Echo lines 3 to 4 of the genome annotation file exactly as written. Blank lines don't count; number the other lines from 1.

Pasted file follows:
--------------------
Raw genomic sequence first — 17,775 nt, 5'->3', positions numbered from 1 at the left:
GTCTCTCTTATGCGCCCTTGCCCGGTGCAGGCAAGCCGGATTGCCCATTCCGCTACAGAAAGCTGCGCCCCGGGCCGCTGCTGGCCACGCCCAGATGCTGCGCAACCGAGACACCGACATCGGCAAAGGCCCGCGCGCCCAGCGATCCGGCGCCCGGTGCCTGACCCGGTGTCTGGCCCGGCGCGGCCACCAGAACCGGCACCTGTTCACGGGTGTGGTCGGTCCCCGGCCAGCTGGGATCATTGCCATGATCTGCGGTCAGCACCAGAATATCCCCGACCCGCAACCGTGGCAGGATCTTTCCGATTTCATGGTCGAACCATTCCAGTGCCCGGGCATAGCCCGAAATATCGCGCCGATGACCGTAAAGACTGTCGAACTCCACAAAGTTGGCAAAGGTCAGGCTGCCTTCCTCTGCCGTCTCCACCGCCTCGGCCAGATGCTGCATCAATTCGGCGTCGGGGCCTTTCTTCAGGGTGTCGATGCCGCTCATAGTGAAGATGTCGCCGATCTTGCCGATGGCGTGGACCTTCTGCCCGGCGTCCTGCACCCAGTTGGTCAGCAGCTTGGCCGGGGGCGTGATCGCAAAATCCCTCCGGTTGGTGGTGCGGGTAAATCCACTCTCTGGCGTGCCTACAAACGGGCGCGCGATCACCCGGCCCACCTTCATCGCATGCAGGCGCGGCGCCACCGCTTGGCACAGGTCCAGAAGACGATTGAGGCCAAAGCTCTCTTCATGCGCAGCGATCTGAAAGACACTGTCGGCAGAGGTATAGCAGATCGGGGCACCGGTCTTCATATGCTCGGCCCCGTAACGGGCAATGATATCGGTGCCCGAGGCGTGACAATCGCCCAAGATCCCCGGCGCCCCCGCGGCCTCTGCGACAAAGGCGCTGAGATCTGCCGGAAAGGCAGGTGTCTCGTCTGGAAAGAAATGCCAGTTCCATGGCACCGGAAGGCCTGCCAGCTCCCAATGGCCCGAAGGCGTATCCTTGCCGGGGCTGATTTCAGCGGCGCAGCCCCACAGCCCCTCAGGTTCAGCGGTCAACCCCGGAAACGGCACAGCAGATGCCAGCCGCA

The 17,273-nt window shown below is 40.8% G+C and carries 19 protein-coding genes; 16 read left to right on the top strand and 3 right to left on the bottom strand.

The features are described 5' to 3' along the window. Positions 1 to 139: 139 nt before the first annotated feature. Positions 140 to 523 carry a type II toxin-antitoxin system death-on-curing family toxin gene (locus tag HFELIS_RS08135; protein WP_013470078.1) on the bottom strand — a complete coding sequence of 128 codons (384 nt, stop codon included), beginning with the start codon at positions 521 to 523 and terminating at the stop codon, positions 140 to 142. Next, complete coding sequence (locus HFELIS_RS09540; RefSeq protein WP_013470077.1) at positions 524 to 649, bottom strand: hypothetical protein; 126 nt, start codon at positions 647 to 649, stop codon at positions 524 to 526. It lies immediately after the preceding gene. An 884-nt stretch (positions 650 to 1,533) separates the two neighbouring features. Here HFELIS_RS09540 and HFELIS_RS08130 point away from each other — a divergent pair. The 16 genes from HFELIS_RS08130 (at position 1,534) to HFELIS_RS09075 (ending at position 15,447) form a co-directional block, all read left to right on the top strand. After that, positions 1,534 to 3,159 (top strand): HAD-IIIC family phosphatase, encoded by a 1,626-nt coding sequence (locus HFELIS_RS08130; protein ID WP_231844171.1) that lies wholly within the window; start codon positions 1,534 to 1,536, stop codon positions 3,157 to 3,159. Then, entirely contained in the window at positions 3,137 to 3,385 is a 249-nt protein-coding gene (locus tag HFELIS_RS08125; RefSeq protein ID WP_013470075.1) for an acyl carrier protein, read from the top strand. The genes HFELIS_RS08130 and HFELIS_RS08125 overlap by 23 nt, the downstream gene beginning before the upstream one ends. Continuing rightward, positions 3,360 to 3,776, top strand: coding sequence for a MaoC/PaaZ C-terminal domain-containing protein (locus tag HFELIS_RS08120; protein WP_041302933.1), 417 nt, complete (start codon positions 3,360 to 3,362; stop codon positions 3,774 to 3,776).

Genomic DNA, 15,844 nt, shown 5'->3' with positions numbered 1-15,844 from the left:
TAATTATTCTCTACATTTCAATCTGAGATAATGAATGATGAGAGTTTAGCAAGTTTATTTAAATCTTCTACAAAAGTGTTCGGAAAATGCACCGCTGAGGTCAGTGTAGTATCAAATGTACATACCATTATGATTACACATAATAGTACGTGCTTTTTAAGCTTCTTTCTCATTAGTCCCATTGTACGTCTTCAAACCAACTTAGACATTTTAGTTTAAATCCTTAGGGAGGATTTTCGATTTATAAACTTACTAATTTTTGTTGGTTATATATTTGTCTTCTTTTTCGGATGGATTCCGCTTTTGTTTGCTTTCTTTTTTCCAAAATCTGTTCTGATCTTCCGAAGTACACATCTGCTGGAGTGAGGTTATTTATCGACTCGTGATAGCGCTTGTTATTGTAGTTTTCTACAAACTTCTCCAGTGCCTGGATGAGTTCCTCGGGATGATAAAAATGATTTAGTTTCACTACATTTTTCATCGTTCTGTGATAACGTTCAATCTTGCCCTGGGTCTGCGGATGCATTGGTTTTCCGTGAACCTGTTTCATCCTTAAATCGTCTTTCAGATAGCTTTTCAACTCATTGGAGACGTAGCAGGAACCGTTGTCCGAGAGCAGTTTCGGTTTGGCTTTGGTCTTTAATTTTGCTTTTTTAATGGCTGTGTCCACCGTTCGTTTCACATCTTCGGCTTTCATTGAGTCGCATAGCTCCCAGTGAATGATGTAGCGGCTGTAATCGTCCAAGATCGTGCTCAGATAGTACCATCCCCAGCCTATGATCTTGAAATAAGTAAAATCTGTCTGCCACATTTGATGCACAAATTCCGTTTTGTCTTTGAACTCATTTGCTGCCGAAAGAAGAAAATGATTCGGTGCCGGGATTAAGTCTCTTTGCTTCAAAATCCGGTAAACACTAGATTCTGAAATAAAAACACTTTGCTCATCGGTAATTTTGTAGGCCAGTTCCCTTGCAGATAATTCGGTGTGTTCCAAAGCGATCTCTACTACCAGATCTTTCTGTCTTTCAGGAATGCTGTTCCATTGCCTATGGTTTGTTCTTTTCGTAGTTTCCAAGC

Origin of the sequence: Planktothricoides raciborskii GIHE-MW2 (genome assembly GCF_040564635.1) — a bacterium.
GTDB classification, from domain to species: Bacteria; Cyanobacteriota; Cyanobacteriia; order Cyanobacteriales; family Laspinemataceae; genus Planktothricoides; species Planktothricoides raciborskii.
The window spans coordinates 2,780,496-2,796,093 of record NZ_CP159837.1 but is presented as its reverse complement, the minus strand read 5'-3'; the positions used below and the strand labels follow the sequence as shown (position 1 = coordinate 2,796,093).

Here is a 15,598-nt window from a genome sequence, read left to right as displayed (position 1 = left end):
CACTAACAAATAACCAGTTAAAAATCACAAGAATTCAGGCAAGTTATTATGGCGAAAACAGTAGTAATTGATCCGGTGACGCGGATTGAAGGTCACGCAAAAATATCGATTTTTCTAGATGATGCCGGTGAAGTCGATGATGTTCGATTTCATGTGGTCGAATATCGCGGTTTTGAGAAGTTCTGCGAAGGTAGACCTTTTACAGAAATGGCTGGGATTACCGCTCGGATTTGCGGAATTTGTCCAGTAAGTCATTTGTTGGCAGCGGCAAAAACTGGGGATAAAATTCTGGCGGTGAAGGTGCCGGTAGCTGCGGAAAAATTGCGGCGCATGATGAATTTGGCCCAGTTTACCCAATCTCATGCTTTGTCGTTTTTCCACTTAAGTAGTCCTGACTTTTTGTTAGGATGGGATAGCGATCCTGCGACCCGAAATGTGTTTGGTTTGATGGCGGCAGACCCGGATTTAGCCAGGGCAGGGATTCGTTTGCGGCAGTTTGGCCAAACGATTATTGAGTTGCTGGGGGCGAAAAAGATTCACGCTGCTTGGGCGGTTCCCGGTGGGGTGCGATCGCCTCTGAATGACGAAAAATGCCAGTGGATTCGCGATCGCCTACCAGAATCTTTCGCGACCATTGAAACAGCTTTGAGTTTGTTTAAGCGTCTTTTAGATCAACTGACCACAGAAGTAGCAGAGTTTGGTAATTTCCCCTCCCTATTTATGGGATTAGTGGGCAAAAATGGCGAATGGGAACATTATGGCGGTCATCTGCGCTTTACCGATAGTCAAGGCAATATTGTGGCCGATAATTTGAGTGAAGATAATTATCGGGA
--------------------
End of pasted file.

The 17,273-nt window shown below is 40.8% G+C and carries 19 protein-coding genes; 16 read left to right on the top strand and 3 right to left on the bottom strand.

The features are described 5' to 3' along the window. Positions 1 to 139: 139 nt before the first annotated feature. Positions 140 to 523 carry a type II toxin-antitoxin system death-on-curing family toxin gene (locus tag HFELIS_RS08135; protein WP_013470078.1) on the bottom strand — a complete coding sequence of 128 codons (384 nt, stop codon included), beginning with the start codon at positions 521 to 523 and terminating at the stop codon, positions 140 to 142. Next, complete coding sequence (locus HFELIS_RS09540; RefSeq protein WP_013470077.1) at positions 524 to 649, bottom strand: hypothetical protein; 126 nt, start codon at positions 647 to 649, stop codon at positions 524 to 526. It lies immediately after the preceding gene. An 884-nt stretch (positions 650 to 1,533) separates the two neighbouring features. Here HFELIS_RS09540 and HFELIS_RS08130 point away from each other — a divergent pair. The 16 genes from HFELIS_RS08130 (at position 1,534) to HFELIS_RS09075 (ending at position 15,447) form a co-directional block, all read left to right on the top strand. After that, positions 1,534 to 3,159 (top strand): HAD-IIIC family phosphatase, encoded by a 1,626-nt coding sequence (locus HFELIS_RS08130; protein ID WP_231844171.1) that lies wholly within the window; start codon positions 1,534 to 1,536, stop codon positions 3,157 to 3,159. Then, entirely contained in the window at positions 3,137 to 3,385 is a 249-nt protein-coding gene (locus tag HFELIS_RS08125; RefSeq protein ID WP_013470075.1) for an acyl carrier protein, read from the top strand. The genes HFELIS_RS08130 and HFELIS_RS08125 overlap by 23 nt, the downstream gene beginning before the upstream one ends. Continuing rightward, positions 3,360 to 3,776, top strand: coding sequence for a MaoC/PaaZ C-terminal domain-containing protein (locus tag HFELIS_RS08120; protein WP_041302933.1), 417 nt, complete (start codon positions 3,360 to 3,362; stop codon positions 3,774 to 3,776).